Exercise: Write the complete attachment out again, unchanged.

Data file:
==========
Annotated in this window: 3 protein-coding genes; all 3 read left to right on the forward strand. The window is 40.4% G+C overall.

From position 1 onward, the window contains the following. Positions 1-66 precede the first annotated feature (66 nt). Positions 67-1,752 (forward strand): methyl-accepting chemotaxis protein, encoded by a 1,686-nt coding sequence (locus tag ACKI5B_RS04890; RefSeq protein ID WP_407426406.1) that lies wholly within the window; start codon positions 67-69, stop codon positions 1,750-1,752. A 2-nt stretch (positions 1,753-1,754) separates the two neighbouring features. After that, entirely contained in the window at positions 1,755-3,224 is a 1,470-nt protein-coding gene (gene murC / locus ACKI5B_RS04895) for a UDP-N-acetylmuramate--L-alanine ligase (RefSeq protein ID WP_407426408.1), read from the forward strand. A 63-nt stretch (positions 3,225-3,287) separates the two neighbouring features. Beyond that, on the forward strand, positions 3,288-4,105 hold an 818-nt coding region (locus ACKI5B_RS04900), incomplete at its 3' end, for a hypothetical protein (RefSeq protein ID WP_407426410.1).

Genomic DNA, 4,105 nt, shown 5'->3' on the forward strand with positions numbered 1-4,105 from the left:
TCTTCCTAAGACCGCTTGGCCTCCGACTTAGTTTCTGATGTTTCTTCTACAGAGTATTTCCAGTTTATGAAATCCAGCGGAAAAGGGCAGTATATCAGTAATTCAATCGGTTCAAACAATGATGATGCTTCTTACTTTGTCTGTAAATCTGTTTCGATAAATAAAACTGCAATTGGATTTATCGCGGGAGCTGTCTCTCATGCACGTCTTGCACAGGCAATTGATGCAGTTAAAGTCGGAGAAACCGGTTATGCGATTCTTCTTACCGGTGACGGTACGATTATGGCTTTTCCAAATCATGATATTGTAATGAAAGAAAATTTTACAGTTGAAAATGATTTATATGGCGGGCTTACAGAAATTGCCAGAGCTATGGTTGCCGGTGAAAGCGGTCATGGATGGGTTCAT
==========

Annotated in this window: 3 protein-coding genes; all 3 read left to right on the forward strand. The window is 40.4% G+C overall.

From position 1 onward, the window contains the following. Positions 1-66 precede the first annotated feature (66 nt). Positions 67-1,752 (forward strand): methyl-accepting chemotaxis protein, encoded by a 1,686-nt coding sequence (locus tag ACKI5B_RS04890; RefSeq protein ID WP_407426406.1) that lies wholly within the window; start codon positions 67-69, stop codon positions 1,750-1,752. A 2-nt stretch (positions 1,753-1,754) separates the two neighbouring features. After that, entirely contained in the window at positions 1,755-3,224 is a 1,470-nt protein-coding gene (gene murC / locus ACKI5B_RS04895) for a UDP-N-acetylmuramate--L-alanine ligase (RefSeq protein ID WP_407426408.1), read from the forward strand. A 63-nt stretch (positions 3,225-3,287) separates the two neighbouring features. Beyond that, on the forward strand, positions 3,288-4,105 hold an 818-nt coding region (locus ACKI5B_RS04900), incomplete at its 3' end, for a hypothetical protein (RefSeq protein ID WP_407426410.1).

Genomic DNA, 4,105 nt, shown 5'->3' on the forward strand with positions numbered 1-4,105 from the left:
TCTTCCTAAGACCGCTTGGCCTCCGACTTAGTTTCTGATGTTTCTTCTACAGAGTATTTCCAGTTTATGAAATCCAGCGGAAAAGGGCAGTATATCAGTAATTCAATCGGTTCAAACAATGATGATGCTTCTTACTTTGTCTGTAAATCTGTTTCGATAAATAAAACTGCAATTGGATTTATCGCGGGAGCTGTCTCTCATGCACGTCTTGCACAGGCAATTGATGCAGTTAAAGTCGGAGAAACCGGTTATGCGATTCTTCTTACCGGTGACGGTACGATTATGGCTTTTCCAAATCATGATATTGTAATGAAAGAAAATTTTACAGTTGAAAATGATTTATATGGCGGGCTTACAGAAATTGCCAGAGCTATGGTTGCCGGTGAAAGCGGTCATGGATGGGTTCAT